Virtual Fitness

Virtual Fitness Classes

Working out in the middle of a global pandemic is probably not at the top of your list right now. However, a pandemic is no excuse to stop exercising and maintaining healthy habits. With fitness centers at limited capacity, many people have started to turn their homes into a personal gym.

Monmouth University’s Athletic Department has been working non-stop to offer students various opportunities to get fit from the comfort of their own home. With a little help from Zoom and Instagram Live, there are many virtual classes to get the University community moving. Two popular classes are “Abs, Legs, and Butt” and “Humans for Yoga.”

Jon Cascone, Associate Athletics Director for Recreation, Intramural and Club Sports, said that the most difficult part about coordinating virtual fitness class is the technology. However, the department had already been looking to incorporate virtual classes before COVID-19, so they were ahead of the game when the pandemic forced everyone to go virtual.

Cascone said that the student response to virtual classes have been mixed ever since students returned for the fall semester. “There have been some that prefer it online because they don’t have to leave their room, but there are some that prefer it in person getting that instruction,” he said. “It is just hard to find the right time that fits for students and the instructors as well.”

Skylar Paletta, a senior health studies student with a concentration in exercise science, is the instructor for “Abs, Legs, and Butt.” Paletta finds this class difficult to teach over Zoom because not everyone has the same access to equipment. She has to, “Think on the spot and tell different people to do different variations of a similar exercise based on the equipment they had on hand (if any).”

Other challenges Paletta has faced while teaching virtual fitness classes include keeping her students motivated and the difficulty of assessing their form through a computer screen. The number of students looking to work out has decreased since the beginning of the pandemic, but Paletta has received a lot more support than she expected. She attributes this decline in participation to a lack of motivation some students may be experiencing during the pandemic.

She said, “While I am not sure if others lost motivation due to the same reason as me, I wouldn’t doubt that a lot of people lost motivation due to the fact that they needed someone to get them to the gym on a lazy day or needed a trainer or class to teach them exercises and hold them accountable, or simply just not having equipment or space at home.”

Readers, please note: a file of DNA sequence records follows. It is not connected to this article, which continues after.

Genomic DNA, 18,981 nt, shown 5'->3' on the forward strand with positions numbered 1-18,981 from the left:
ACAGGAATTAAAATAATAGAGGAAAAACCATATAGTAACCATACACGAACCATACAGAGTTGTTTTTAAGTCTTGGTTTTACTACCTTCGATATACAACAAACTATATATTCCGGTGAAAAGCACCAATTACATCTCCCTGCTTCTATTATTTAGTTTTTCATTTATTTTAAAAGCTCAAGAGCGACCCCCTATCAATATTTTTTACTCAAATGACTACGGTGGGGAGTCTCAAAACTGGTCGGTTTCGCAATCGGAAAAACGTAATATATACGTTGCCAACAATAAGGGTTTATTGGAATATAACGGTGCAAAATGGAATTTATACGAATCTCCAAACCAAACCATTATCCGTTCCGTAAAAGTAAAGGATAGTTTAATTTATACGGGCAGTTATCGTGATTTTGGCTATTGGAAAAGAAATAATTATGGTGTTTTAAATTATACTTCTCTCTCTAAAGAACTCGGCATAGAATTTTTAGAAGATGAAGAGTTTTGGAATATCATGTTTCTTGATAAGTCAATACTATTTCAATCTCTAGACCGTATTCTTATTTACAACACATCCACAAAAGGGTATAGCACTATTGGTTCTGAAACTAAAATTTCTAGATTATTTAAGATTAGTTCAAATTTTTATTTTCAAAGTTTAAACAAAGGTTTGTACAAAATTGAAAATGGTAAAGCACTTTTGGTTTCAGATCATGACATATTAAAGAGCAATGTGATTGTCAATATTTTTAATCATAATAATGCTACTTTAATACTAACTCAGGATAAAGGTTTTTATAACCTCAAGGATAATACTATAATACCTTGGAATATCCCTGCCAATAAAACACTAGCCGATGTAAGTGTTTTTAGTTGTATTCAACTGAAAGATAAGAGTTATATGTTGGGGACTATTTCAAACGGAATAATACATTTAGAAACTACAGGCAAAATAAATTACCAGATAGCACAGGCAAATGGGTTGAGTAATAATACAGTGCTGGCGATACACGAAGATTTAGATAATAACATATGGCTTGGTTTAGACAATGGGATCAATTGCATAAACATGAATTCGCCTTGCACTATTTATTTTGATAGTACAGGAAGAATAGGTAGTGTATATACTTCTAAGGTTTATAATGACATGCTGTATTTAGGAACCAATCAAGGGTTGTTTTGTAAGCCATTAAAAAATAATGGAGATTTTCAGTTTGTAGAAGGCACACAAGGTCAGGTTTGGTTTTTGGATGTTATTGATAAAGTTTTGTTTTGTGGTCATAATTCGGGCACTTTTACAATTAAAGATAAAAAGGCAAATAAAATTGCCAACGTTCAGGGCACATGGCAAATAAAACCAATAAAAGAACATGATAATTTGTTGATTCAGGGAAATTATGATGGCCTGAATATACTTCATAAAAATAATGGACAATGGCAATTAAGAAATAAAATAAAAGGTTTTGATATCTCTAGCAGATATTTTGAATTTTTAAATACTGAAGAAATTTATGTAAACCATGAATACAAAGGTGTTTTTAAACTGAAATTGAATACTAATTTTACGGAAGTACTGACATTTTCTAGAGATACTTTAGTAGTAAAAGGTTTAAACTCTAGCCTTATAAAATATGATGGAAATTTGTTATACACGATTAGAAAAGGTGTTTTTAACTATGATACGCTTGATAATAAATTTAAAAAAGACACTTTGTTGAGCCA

Some tips Paletta offers for those who may not be comfortable going to a gym (or if their gym isn’t open) is to get moving, setting specific goals, and finding a fitness friend.

Roman Vai, a senior business marketing student, teaches “Yoga for Humans” via Instagram Live (@roman_vai_). Practicing yoga may be uncomfortable to some people, but to Vai, yoga is a very personal activity.

Instagram Live also provides anonymity during the workout. Vai said, “There are no names involved. You hop in, you hop out, and it’s like a therapy session. If I am on Instagram, I like not knowing how many people are doing it, so I just pretend that the entire world is doing it.”

Yoga in particular is a great way to help students navigate these stressful times. “At the beginning of my yoga classes, I ask everybody to set an intention for the flow and then at the end, your intention is just part of your thought-process and it helps answer questions about your day,” said Vai. “It’s just helpful for your mind and physicality, and it’s just something very unique about yoga.”

By the end of his class, he hopes that students “Feel like they did something healthy and mindful at the end of [the session].”

Jamie Pigman Ph.D., Lecturer of the Department of Health and Physical Education, said that to make the most of these virtual fitness classes, students should ask questions and participate as much as possible. He said, “Try your best to participate and interact as if the class was face-to-face. Additionally, perform the physical tasks with integrity, intent and intensity.”

However, Pigman does recognize that this pandemic has caused many people to feel less motivated to work out. “Focus your attention as well as your physical and mental effort towards things you can control,” he suggested. “Dedicating time and performing regular exercise will increase your feeling of control and likely result in an increase in your motivation to exercise.”

One last tip Pigman recommends is listening to specific music that will get you pumped before and during the exercise routine.

Paletta recommends that everyone check out the Monmouth Recreation Instagram Page, @monmouth_rec, which includes live stories of fitness classes as well as class schedules. Dates and times for virtual classes can also be found on the Experience Monmouth app.

Paletta said, “[I encourage] everyone to try classes with us and let’s keep the momentum building.”


IMAGE TAKEN from @monmouth_rec Instagram